Now Viewing: Childhood Obesity

What's Next Health: A Primer On Epigenetics

Jul 16, 2014, 9:00 AM, Posted by Nancy Barrand

Randy Jirtle Photo courtesy of Duke University Medical Center

Each month, What’s Next Health talks with leading thinkers with big ideas about the future of health and health care. Nancy Barrand, RWJF’s senior adviser for program development, hosted Randy Jirtle, senior scientist at the University of Wisconsin-Madison McArdle Laboratory, for a fascinating discussion about his work in epigenetics. Randy’s pioneering work in this field holds far-reaching implications for understanding and addressing the interplay between our genes and our environment. Randy answered follow up questions from Nancy to help lay out the basics behind epigenetics and what it might mean for our work moving forward. (Randy’s opinions are not necessarily those of the Robert Wood Johnson Foundation.)

Nancy Barrand: What is epigenetics?

Randy Jirtle: Epigenetics simply means above the genetics, and it refers to the study of heritable changes in gene function that occur without a change in the DNA sequence. So we now know that chemical modifications of the DNA, and the histones the DNA wraps around, actually determine whether genes are functional or not functional. These chemical modifications can be caused by environmental factors that we are exposed to, such as the nutrients we eat—or those our mother ate—or stress at critical junctures in our development.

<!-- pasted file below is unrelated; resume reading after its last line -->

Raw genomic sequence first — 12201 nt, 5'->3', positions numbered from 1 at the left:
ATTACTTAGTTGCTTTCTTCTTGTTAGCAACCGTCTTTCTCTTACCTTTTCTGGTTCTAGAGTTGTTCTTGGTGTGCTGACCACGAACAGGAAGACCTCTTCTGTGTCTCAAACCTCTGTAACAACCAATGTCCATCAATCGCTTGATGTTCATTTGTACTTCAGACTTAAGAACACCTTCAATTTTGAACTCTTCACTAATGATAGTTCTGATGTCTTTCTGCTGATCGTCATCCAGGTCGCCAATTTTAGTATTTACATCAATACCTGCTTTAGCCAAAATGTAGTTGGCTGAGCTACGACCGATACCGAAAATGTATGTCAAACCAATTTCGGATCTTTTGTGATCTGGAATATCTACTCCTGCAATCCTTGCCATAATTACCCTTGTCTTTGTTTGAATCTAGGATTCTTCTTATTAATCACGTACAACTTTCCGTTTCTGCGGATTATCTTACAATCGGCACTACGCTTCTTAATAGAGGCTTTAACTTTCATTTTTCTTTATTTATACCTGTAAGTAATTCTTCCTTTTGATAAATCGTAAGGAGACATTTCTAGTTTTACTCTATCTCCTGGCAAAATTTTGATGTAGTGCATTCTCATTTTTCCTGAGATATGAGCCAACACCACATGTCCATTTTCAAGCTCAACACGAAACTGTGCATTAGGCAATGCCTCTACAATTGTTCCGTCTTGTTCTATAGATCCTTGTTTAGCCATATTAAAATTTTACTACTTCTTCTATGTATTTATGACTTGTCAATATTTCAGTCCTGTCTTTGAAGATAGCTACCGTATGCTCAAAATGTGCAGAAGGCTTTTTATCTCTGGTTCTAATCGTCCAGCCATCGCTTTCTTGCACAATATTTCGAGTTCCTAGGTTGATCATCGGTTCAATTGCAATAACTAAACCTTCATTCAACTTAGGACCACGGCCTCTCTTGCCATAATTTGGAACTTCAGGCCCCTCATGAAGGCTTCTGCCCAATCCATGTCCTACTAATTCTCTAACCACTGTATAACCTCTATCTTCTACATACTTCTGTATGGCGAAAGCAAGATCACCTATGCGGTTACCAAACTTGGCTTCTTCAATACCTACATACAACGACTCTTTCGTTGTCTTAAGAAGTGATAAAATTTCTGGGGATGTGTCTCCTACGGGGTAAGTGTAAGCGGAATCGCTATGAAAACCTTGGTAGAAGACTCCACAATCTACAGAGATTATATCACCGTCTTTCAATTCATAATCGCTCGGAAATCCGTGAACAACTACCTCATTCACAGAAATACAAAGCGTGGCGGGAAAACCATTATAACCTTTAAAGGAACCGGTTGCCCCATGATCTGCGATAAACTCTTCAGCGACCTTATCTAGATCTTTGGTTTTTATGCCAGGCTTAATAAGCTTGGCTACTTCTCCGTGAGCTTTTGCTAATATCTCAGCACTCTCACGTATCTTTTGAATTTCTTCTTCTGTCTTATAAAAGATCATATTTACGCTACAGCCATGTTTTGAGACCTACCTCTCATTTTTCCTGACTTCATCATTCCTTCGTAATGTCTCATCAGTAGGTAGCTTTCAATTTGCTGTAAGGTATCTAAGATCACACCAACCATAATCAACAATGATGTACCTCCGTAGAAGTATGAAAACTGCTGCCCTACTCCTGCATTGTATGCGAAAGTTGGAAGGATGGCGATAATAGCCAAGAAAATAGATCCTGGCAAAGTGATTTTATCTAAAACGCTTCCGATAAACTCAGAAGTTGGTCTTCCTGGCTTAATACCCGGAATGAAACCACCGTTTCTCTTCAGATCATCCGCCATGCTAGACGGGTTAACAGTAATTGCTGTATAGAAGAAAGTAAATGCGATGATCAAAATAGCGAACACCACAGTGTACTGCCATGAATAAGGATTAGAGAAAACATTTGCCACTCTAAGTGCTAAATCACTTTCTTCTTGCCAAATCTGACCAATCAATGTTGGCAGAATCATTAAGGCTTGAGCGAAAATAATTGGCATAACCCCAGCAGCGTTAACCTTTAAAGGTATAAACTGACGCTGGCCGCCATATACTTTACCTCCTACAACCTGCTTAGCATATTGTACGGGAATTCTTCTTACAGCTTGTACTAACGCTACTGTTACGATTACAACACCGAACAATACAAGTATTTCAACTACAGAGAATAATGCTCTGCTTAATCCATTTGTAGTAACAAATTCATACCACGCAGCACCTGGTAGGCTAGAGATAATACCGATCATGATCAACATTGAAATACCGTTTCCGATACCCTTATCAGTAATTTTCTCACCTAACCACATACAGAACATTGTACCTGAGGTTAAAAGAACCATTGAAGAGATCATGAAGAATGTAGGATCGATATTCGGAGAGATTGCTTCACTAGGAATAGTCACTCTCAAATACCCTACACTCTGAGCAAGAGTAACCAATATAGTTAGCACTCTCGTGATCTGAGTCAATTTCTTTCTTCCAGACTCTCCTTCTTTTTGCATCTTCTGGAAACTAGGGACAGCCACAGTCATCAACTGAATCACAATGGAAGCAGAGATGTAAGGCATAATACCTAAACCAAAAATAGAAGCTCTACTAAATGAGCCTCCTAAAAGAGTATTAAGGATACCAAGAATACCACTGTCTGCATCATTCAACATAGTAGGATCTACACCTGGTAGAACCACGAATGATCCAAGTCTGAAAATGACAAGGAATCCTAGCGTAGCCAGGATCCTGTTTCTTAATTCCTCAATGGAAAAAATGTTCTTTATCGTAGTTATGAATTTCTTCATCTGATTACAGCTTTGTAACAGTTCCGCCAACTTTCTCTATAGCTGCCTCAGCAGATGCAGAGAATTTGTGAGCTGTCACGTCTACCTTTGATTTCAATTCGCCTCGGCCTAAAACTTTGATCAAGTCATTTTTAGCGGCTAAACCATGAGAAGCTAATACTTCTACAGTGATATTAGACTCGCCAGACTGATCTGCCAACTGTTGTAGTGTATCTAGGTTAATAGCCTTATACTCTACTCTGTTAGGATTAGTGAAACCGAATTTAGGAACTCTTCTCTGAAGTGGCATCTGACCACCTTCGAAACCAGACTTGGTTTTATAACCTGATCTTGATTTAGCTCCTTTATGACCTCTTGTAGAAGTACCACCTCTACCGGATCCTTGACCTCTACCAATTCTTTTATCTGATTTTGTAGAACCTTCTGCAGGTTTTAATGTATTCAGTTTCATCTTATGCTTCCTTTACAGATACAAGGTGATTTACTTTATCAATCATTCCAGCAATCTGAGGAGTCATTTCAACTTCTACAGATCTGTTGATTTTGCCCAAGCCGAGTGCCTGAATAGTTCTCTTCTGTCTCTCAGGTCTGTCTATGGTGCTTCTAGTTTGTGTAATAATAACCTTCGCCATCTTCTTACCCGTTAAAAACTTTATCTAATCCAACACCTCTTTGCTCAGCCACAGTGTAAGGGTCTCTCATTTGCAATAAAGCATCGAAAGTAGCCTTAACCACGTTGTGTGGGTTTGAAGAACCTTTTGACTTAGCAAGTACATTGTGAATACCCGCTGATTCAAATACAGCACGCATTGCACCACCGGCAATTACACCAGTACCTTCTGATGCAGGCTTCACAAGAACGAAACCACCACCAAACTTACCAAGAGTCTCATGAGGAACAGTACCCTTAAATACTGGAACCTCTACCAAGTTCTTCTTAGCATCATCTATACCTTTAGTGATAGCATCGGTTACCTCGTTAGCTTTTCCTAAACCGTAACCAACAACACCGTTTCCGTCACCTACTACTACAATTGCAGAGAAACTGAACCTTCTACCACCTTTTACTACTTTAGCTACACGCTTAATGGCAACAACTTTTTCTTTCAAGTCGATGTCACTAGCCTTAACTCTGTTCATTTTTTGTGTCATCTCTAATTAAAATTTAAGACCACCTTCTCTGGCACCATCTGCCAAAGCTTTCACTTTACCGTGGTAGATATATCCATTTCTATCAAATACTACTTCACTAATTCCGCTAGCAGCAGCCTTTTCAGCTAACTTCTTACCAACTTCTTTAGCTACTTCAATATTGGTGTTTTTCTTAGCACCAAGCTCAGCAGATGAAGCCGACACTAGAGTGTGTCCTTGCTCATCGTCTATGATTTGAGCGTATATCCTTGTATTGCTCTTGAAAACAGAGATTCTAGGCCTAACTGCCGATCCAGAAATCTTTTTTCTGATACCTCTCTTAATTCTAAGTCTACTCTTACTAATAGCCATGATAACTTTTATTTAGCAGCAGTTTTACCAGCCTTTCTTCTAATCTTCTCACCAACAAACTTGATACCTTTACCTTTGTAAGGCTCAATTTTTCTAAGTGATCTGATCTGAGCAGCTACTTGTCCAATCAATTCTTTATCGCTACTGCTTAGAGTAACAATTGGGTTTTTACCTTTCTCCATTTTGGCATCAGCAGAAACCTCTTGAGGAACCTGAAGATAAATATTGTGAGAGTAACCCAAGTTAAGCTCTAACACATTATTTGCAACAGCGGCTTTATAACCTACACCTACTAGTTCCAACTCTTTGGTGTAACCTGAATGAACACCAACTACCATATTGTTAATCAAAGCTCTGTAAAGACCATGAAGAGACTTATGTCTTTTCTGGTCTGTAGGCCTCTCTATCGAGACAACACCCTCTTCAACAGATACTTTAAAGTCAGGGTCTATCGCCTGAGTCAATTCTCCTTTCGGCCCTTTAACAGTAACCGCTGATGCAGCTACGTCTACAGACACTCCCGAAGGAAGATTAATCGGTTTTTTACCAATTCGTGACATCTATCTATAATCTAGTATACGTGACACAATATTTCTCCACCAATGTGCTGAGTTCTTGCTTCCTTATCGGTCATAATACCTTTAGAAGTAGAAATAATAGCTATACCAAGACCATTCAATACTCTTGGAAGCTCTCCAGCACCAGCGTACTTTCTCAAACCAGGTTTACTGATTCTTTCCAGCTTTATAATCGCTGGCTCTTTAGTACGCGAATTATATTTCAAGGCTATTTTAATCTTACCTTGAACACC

Understanding how a single epigenetic change can totally disrupt the action or expression of a gene is providing us for the first time with information that will ultimately allow people to prevent diseases and conditions from ever happening, rather than just treating them after they occur.

View full post

Partnering with Freakonomics to Find Unconventional Approaches to Ending Childhood Obesity

Mar 27, 2013, 4:55 PM, Posted by Brian C. Quinn

Brian Quinn Brian Quinn, assistant vice president, Research and Evaluation

Solving intractable problems requires unconventional thinking. We recently partnered with some unconventional thinkers—the co-authors of Freakonomics—to convene a conversation on reducing the prevalence of childhood obesity. We were interested in this collaboration because the experts at Freakonomics have a proven track record of thinking creatively and vigorously; they look at difficult problems through new lenses. 

The eclectic group of participants included:

View full post

Can we get off the “gold standard” of academic publishing?

Dec 13, 2012, 9:51 AM, Posted by Paul Tarini

Paul Tarini Paul Tarini

We have witnessed tremendous innovation growth over the last several decades. However, with change comes the need to adjust traditional practices that are standard in health and health care. The academic publishing model is no exception.

The current model of academic publishing treats traditional clinical trials as the gold standard for what gets published. Health and health care observers have long argued that focusing on trial results slows down the process of discovery and hinders practice innovation. In addition, the economics of this traditional publishing model are being challenged in our new reality of online, open-access publishing.

But what is the solution? Can we accelerate how we review and disseminate information without compromising the value of the traditional model? How can we improve on what has become the “gold standard” of academic publishing?

View full post